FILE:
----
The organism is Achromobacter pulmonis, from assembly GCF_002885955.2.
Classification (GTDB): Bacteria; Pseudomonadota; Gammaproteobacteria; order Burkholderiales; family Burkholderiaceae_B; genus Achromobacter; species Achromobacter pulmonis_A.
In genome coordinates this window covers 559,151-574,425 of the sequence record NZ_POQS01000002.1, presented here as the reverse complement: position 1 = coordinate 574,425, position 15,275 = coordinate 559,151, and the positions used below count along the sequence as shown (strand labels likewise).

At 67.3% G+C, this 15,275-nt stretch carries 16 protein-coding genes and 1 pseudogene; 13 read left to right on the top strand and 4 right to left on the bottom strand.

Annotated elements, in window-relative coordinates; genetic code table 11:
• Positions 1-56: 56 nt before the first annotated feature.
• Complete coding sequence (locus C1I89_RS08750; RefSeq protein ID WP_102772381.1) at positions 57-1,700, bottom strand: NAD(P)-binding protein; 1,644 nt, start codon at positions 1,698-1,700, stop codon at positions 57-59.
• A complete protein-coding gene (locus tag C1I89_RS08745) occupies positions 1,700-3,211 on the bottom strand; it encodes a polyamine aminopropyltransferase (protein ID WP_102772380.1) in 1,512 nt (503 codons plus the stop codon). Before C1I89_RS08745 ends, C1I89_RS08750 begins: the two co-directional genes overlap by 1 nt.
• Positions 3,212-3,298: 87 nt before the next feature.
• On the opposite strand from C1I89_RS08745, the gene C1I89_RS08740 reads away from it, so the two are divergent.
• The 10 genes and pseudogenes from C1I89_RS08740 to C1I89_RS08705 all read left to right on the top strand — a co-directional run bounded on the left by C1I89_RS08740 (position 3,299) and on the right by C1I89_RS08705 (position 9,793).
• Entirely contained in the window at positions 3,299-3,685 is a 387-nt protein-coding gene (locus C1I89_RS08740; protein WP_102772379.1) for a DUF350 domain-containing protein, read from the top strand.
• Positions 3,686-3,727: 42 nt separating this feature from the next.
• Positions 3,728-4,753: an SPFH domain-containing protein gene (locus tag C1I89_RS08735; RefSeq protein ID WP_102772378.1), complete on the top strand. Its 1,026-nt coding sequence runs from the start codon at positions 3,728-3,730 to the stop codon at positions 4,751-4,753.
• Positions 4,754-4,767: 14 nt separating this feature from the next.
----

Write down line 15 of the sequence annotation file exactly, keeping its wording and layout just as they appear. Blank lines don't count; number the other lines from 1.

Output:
• Positions 4,754-4,767: 14 nt separating this feature from the next.